(at Lewiston, Nez Perce county) to 12,078 ft.
Mineral springs and hot springs are also a notable feature of Idaho's physiography, being found in Washington, Ada, Blaine, Bannock, Cassia, Owyhee, Oneida, Nez Perce, Kootenai, Shoshone and Fremont counties.
The fertile northern plateaus, the Camas and Nez Perce prairies and the Palouse country - a wonderful region for growing the durum or macaroni wheat - until 1898 had no market nearer than Lewiston, 50-70 m.
More than one-half of the cereal crop in 1905 was produced in the prairie and plateau region of Nez Perce and Latah counties.
The production of orchard fruits (apples, cherries, peaches, pears, plums and prunes) increased greatly from 1889 to 1899; the six counties of Ada, Canyon (probably the leading fruit county of the state), Latah (famous for apples), Washington, Owyhee and Nez Perce had in 1900 89% of the plum and prune trees, 85% of all pear trees, 78% of all cherry trees, and 74% of all apple trees in the state, and in 1906 it was estimated by the State Commissioner of Immigration that there were nearly 48,000 acres of land devoted to orchard fruits in Idaho.
According to state reports for 1906, most of the neat cattle were then on ranges in Lemhi, Idaho, Washington, Cassia and Owyhee counties; Nez Perce, Canyon, Fremont, Idaho, and Washington counties had the largest number of horses; Owyhee, Blaine and Canyon counties had the largest numbers of sheep, and Idaho and Nez Perce counties were the principal swine-raising regions.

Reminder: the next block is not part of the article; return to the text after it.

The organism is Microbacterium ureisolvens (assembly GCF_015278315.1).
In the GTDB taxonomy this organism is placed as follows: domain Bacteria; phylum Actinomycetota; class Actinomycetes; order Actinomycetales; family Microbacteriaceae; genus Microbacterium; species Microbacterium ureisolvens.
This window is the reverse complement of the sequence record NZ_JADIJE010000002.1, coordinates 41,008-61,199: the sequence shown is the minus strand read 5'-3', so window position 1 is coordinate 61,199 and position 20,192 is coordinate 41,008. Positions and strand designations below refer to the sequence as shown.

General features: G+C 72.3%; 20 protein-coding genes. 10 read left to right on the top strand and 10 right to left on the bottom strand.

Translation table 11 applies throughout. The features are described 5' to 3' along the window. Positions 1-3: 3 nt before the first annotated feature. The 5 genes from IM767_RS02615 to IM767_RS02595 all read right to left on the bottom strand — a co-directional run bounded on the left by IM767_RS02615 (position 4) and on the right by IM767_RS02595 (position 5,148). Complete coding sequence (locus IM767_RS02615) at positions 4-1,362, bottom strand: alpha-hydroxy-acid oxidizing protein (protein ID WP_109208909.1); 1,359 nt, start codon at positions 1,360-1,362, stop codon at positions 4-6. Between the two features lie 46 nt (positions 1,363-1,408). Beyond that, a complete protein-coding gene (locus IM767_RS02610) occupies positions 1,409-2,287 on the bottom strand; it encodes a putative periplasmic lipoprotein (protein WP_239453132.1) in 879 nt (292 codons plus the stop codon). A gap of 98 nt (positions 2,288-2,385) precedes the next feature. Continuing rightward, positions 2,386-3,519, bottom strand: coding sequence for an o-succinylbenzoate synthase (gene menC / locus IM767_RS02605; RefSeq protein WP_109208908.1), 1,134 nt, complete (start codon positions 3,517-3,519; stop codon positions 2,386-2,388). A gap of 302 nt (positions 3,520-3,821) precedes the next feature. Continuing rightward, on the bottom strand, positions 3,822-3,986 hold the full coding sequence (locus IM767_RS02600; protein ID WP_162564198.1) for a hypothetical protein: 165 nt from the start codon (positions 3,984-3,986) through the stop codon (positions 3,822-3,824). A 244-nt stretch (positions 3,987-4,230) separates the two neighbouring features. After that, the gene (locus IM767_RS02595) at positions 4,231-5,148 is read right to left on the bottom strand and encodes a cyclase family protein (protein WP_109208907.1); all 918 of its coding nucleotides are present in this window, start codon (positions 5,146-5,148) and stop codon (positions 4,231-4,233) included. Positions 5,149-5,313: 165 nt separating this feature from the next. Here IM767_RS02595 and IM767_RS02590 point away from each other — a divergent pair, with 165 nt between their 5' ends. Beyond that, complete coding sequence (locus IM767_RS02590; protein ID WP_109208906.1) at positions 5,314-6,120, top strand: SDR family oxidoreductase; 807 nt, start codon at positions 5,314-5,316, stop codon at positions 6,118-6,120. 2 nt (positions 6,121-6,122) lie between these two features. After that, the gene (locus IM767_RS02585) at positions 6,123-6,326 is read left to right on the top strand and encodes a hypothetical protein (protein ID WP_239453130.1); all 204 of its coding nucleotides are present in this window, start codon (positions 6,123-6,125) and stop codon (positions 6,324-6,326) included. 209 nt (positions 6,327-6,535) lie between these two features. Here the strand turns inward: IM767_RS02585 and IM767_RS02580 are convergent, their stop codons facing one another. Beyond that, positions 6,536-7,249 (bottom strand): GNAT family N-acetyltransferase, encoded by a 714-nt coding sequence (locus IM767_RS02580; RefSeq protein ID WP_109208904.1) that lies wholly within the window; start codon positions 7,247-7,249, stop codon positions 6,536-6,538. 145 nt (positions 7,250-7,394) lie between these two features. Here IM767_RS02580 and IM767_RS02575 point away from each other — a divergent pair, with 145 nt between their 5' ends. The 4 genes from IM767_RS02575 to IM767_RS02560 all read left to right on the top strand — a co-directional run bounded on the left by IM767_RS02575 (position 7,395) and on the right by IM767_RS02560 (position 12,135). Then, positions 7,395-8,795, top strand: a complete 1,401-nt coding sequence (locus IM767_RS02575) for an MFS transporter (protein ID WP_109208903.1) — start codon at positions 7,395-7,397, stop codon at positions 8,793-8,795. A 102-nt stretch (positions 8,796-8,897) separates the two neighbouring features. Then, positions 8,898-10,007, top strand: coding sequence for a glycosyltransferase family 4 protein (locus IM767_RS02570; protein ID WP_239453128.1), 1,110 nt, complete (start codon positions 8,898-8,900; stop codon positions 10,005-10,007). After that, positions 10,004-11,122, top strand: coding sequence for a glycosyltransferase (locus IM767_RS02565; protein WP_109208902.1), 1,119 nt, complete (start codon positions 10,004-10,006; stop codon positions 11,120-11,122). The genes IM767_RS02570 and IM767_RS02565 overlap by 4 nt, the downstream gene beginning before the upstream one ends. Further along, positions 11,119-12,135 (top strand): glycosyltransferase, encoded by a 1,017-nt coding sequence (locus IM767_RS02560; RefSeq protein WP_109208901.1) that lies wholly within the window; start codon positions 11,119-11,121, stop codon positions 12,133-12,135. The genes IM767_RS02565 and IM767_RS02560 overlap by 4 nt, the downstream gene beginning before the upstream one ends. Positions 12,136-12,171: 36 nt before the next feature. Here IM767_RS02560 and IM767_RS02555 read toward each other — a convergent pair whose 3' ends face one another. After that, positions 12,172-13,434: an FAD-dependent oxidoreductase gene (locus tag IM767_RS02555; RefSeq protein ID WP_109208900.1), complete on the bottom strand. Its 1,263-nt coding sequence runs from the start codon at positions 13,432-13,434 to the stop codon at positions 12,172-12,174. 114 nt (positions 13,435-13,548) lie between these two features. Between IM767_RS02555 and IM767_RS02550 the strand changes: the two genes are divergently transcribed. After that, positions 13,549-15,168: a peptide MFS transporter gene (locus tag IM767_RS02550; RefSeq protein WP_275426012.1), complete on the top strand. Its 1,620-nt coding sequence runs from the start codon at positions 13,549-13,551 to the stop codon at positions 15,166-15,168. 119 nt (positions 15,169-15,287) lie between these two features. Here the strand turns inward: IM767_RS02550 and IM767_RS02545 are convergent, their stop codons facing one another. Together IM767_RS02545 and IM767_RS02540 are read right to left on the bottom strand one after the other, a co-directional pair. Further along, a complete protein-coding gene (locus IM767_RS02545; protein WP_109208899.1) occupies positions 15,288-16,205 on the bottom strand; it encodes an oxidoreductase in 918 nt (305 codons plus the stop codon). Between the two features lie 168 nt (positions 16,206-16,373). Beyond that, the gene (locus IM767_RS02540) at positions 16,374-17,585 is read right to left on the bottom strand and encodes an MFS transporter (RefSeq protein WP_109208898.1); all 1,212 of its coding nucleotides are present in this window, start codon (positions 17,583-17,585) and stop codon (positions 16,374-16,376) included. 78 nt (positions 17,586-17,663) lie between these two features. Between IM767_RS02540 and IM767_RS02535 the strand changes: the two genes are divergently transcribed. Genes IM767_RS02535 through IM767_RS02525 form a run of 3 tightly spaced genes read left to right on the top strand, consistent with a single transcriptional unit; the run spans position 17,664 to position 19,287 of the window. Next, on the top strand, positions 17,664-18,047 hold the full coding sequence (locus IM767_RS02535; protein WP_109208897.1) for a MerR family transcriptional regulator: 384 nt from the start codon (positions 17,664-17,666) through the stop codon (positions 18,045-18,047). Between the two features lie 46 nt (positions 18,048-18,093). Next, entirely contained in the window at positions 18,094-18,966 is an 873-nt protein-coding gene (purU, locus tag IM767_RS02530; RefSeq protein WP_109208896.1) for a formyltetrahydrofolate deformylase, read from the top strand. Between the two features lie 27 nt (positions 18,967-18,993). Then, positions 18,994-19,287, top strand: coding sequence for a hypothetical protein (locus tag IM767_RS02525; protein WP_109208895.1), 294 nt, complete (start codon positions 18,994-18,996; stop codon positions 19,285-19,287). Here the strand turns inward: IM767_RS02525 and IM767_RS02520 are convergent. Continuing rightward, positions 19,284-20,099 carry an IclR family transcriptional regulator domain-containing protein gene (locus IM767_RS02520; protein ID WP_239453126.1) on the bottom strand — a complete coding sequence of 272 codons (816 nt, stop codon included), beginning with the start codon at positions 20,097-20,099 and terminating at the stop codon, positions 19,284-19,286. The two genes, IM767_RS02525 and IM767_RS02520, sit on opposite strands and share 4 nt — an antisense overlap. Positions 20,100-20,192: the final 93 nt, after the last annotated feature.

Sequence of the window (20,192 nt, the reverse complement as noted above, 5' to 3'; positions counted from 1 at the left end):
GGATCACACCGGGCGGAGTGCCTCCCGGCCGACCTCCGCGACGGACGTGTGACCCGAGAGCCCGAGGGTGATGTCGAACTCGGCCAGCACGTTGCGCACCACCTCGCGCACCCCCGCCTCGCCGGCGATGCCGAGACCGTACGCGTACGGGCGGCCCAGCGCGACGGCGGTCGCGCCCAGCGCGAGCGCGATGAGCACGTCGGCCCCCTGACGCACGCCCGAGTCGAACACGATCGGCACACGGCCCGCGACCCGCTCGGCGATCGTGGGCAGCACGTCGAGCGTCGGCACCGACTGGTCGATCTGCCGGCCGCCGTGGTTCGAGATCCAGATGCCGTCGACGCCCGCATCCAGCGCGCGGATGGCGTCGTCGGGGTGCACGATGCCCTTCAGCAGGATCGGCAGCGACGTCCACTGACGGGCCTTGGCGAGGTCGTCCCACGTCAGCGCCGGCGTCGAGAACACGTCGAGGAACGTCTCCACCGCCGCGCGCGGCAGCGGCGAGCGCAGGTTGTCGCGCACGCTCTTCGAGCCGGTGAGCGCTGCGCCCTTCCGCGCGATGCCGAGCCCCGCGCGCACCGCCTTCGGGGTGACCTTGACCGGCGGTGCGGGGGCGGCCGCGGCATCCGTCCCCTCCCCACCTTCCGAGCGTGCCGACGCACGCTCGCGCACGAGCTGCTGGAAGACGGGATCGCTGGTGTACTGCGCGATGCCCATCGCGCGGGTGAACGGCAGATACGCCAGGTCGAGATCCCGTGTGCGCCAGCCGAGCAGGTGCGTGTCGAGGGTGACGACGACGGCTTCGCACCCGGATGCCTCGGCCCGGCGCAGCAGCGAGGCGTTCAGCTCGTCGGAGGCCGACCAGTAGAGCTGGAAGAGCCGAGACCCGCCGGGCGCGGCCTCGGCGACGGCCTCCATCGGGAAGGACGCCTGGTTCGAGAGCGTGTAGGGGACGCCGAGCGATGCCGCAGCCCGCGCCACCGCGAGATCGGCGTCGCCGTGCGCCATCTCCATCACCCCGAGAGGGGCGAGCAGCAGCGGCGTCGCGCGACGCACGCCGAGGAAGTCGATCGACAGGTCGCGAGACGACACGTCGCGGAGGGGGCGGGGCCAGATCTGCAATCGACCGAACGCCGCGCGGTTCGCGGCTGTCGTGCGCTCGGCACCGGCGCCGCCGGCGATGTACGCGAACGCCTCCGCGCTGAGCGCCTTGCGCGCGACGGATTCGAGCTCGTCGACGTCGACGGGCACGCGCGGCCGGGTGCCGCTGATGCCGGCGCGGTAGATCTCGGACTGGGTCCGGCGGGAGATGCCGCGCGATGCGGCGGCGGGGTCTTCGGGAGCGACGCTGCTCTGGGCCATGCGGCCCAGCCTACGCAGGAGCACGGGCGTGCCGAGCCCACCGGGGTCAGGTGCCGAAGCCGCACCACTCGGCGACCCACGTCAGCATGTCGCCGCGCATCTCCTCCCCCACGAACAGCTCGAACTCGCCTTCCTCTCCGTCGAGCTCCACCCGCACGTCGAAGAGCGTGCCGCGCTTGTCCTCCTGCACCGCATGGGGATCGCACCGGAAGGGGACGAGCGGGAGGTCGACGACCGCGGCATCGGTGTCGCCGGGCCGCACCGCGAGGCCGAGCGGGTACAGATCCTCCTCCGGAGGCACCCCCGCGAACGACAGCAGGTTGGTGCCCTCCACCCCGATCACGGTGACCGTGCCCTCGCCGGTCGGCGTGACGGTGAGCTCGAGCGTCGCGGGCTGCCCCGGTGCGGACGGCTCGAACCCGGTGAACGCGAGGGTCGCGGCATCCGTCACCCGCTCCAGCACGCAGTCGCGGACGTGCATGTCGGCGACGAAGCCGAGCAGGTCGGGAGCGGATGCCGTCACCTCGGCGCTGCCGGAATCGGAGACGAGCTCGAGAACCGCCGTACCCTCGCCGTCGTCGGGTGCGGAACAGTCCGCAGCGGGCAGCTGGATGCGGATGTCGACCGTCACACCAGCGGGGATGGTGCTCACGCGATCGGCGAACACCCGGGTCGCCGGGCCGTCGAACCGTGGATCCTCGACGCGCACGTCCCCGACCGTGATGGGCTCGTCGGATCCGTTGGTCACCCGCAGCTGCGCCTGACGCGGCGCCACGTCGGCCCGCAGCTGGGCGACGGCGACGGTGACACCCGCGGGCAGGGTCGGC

The former Nez Perce reservation, in the N.W.
Of Lewiston, in Nez Perce county.
Of these tribes, the Nez Perce and Ceeur d'Alene were self-supporting; the other tribes were in 1900 dependent upon the United States government for 30% of their rations.
The first recorded exploration of Idaho by white men was made by Lewis and Clark, who passed along the Snake river to its junction with the Columbia; in 1805 the site of Fort Lemhi in Lemhi county was a rendezvous for two divisions of the Lewis and Clark expedition; later, the united divisions reached a village of the Nez Perce Indians near the south fork of the Clearwater river, where they found traces of visits by other white men.